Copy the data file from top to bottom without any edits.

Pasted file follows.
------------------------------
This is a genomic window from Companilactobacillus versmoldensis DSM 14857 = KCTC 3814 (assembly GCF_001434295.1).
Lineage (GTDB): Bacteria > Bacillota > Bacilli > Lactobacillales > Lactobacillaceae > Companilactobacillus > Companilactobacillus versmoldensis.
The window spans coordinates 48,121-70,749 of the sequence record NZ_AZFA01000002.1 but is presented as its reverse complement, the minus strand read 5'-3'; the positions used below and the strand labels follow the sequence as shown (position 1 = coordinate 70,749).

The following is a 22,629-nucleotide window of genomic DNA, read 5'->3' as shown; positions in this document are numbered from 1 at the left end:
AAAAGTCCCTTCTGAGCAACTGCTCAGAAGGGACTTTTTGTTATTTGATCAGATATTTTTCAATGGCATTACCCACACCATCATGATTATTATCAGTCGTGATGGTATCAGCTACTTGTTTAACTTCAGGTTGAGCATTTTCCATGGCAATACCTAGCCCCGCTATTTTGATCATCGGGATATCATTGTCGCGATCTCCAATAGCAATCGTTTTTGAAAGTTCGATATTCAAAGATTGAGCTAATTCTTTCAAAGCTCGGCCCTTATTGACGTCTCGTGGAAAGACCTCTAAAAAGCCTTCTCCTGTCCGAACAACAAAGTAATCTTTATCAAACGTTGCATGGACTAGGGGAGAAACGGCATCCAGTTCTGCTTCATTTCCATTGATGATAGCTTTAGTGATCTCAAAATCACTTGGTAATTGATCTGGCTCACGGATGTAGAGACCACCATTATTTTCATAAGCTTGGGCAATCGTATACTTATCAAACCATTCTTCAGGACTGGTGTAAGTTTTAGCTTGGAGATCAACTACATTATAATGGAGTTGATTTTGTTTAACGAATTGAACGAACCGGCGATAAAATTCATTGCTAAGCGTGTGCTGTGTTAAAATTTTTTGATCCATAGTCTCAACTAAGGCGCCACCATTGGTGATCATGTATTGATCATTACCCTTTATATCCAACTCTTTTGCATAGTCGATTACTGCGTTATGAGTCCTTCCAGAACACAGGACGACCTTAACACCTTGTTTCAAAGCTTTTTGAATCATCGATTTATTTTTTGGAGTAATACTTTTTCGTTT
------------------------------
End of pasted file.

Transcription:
This is a genomic window from Companilactobacillus versmoldensis DSM 14857 = KCTC 3814 (assembly GCF_001434295.1).
Lineage (GTDB): Bacteria > Bacillota > Bacilli > Lactobacillales > Lactobacillaceae > Companilactobacillus > Companilactobacillus versmoldensis.
The window spans coordinates 48,121-70,749 of the sequence record NZ_AZFA01000002.1 but is presented as its reverse complement, the minus strand read 5'-3'; the positions used below and the strand labels follow the sequence as shown (position 1 = coordinate 70,749).

The following is a 22,629-nucleotide window of genomic DNA, read 5'->3' as shown; positions in this document are numbered from 1 at the left end:
AAAAGTCCCTTCTGAGCAACTGCTCAGAAGGGACTTTTTGTTATTTGATCAGATATTTTTCAATGGCATTACCCACACCATCATGATTATTATCAGTCGTGATGGTATCAGCTACTTGTTTAACTTCAGGTTGAGCATTTTCCATGGCAATACCTAGCCCCGCTATTTTGATCATCGGGATATCATTGTCGCGATCTCCAATAGCAATCGTTTTTGAAAGTTCGATATTCAAAGATTGAGCTAATTCTTTCAAAGCTCGGCCCTTATTGACGTCTCGTGGAAAGACCTCTAAAAAGCCTTCTCCTGTCCGAACAACAAAGTAATCTTTATCAAACGTTGCATGGACTAGGGGAGAAACGGCATCCAGTTCTGCTTCATTTCCATTGATGATAGCTTTAGTGATCTCAAAATCACTTGGTAATTGATCTGGCTCACGGATGTAGAGACCACCATTATTTTCATAAGCTTGGGCAATCGTATACTTATCAAACCATTCTTCAGGACTGGTGTAAGTTTTAGCTTGGAGATCAACTACATTATAATGGAGTTGATTTTGTTTAACGAATTGAACGAACCGGCGATAAAATTCATTGCTAAGCGTGTGCTGTGTTAAAATTTTTTGATCCATAGTCTCAACTAAGGCGCCACCATTGGTGATCATGTATTGATCATTACCCTTTATATCCAACTCTTTTGCATAGTCGATTACTGCGTTATGAGTCCTTCCAGAACACAGGACGACCTTAACACCTTGTTTCAAAGCTTTTTGAATCATCGATTTATTTTTTGGAGTAATACTTTTTCGTTT